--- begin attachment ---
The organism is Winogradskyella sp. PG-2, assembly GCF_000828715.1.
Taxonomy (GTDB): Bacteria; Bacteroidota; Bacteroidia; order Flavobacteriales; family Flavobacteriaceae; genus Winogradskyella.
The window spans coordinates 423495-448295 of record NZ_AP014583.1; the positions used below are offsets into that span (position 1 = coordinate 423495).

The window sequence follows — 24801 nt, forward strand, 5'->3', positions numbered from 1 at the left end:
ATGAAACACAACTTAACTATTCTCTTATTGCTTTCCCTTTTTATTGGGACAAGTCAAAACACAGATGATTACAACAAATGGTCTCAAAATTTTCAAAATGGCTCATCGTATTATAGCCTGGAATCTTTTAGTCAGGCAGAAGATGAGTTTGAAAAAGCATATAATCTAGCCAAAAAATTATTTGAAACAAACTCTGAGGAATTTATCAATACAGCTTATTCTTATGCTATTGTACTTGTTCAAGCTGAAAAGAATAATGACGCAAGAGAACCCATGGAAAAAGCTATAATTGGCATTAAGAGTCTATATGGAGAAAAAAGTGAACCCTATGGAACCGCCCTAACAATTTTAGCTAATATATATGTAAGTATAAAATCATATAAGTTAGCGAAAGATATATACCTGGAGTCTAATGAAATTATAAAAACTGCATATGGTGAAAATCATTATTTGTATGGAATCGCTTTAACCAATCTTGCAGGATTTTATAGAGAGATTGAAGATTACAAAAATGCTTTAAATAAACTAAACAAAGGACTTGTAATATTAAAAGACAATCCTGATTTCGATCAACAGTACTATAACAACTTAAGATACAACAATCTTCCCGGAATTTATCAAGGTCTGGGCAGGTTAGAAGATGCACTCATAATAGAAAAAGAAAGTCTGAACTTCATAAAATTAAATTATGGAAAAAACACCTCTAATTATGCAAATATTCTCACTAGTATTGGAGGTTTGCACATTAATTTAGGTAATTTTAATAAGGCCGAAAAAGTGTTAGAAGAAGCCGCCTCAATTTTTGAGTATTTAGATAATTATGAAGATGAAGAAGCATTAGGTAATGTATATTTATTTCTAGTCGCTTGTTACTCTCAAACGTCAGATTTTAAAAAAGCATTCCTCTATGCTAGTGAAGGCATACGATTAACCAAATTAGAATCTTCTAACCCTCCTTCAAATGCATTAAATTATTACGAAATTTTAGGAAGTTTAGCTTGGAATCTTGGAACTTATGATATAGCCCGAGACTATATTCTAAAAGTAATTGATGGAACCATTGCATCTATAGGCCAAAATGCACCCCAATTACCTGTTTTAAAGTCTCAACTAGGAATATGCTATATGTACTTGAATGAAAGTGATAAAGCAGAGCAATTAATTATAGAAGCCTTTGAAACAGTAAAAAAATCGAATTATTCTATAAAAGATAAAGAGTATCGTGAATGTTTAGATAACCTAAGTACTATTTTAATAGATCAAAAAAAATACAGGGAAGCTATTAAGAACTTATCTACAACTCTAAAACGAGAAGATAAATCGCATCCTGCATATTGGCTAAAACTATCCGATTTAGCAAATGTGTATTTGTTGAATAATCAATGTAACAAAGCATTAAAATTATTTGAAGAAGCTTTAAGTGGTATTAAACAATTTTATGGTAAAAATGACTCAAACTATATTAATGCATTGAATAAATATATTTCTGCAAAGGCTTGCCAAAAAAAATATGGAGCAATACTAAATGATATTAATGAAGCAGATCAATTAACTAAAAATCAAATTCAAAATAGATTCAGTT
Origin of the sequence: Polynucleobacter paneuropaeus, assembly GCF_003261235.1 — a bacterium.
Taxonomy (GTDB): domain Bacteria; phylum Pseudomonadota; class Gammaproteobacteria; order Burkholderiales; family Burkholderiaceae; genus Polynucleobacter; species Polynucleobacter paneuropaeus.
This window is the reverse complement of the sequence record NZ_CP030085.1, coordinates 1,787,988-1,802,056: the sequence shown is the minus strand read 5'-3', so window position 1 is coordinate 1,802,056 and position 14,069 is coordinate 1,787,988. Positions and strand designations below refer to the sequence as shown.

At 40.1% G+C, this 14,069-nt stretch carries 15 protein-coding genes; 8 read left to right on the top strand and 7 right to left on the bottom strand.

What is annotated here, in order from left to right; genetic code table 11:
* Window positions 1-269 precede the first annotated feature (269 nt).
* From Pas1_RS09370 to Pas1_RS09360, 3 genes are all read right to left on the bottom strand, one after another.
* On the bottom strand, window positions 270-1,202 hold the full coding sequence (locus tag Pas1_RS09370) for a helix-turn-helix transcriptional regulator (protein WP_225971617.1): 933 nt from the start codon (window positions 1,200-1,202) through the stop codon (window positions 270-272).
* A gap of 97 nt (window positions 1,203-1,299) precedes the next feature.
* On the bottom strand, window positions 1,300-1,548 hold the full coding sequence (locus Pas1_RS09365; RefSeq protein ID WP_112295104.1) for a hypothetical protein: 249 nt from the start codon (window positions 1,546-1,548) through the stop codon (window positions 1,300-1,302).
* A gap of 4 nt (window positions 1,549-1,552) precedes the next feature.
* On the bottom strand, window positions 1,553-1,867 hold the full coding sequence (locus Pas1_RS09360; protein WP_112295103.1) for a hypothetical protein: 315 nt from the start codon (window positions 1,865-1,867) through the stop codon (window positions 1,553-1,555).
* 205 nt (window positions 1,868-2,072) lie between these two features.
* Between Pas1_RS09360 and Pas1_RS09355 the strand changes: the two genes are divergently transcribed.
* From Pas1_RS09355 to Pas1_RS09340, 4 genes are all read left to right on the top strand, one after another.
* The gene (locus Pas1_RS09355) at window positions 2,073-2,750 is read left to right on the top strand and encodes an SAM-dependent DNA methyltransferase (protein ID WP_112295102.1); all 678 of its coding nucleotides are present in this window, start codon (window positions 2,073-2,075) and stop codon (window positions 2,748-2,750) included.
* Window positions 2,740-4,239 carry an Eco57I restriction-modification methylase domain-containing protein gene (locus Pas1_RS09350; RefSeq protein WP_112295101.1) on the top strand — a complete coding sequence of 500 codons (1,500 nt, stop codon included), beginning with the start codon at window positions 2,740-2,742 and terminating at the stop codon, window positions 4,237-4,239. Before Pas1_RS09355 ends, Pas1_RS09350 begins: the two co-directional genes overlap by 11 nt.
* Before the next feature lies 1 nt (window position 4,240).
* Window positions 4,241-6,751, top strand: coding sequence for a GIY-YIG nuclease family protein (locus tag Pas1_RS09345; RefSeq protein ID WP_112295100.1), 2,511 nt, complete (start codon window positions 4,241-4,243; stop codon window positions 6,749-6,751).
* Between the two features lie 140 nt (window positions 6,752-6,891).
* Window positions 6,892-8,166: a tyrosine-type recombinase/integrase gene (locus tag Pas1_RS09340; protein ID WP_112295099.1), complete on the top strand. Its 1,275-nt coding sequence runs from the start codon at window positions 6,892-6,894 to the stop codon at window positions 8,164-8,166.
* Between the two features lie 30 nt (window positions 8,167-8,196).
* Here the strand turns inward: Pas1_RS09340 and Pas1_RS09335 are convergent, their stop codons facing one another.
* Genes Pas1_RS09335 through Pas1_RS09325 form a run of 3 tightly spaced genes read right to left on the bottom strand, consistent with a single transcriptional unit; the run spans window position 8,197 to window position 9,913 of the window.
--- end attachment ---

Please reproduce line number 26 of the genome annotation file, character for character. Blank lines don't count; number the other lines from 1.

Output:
* Window positions 6,892-8,166: a tyrosine-type recombinase/integrase gene (locus tag Pas1_RS09340; protein ID WP_112295099.1), complete on the top strand. Its 1,275-nt coding sequence runs from the start codon at window positions 6,892-6,894 to the stop codon at window positions 8,164-8,166.